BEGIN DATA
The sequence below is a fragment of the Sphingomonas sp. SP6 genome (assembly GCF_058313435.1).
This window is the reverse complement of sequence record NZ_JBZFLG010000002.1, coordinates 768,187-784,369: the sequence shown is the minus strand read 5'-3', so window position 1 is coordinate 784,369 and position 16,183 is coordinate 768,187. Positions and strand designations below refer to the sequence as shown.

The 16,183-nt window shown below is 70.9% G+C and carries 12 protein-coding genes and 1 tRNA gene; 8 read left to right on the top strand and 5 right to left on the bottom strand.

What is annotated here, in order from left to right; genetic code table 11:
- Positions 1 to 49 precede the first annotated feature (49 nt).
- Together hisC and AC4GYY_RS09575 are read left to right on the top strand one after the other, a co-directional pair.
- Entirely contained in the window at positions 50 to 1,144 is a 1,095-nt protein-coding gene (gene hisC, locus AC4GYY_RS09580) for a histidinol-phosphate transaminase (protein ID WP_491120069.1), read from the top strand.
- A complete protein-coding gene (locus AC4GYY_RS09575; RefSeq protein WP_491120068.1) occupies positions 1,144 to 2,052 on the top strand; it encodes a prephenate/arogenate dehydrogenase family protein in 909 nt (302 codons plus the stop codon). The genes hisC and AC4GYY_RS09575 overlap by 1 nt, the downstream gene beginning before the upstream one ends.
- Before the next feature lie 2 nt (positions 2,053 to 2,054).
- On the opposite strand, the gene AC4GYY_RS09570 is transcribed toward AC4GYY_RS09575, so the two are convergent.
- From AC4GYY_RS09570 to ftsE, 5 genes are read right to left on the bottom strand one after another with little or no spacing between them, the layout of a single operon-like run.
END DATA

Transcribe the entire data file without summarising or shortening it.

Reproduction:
The sequence below is a fragment of the Sphingomonas sp. SP6 genome (assembly GCF_058313435.1).
This window is the reverse complement of sequence record NZ_JBZFLG010000002.1, coordinates 768,187-784,369: the sequence shown is the minus strand read 5'-3', so window position 1 is coordinate 784,369 and position 16,183 is coordinate 768,187. Positions and strand designations below refer to the sequence as shown.

The 16,183-nt window shown below is 70.9% G+C and carries 12 protein-coding genes and 1 tRNA gene; 8 read left to right on the top strand and 5 right to left on the bottom strand.

What is annotated here, in order from left to right; genetic code table 11:
- Positions 1 to 49 precede the first annotated feature (49 nt).
- Together hisC and AC4GYY_RS09575 are read left to right on the top strand one after the other, a co-directional pair.
- Entirely contained in the window at positions 50 to 1,144 is a 1,095-nt protein-coding gene (gene hisC, locus AC4GYY_RS09580) for a histidinol-phosphate transaminase (protein ID WP_491120069.1), read from the top strand.
- A complete protein-coding gene (locus AC4GYY_RS09575; RefSeq protein WP_491120068.1) occupies positions 1,144 to 2,052 on the top strand; it encodes a prephenate/arogenate dehydrogenase family protein in 909 nt (302 codons plus the stop codon). The genes hisC and AC4GYY_RS09575 overlap by 1 nt, the downstream gene beginning before the upstream one ends.
- Before the next feature lie 2 nt (positions 2,053 to 2,054).
- On the opposite strand, the gene AC4GYY_RS09570 is transcribed toward AC4GYY_RS09575, so the two are convergent.
- From AC4GYY_RS09570 to ftsE, 5 genes are read right to left on the bottom strand one after another with little or no spacing between them, the layout of a single operon-like run.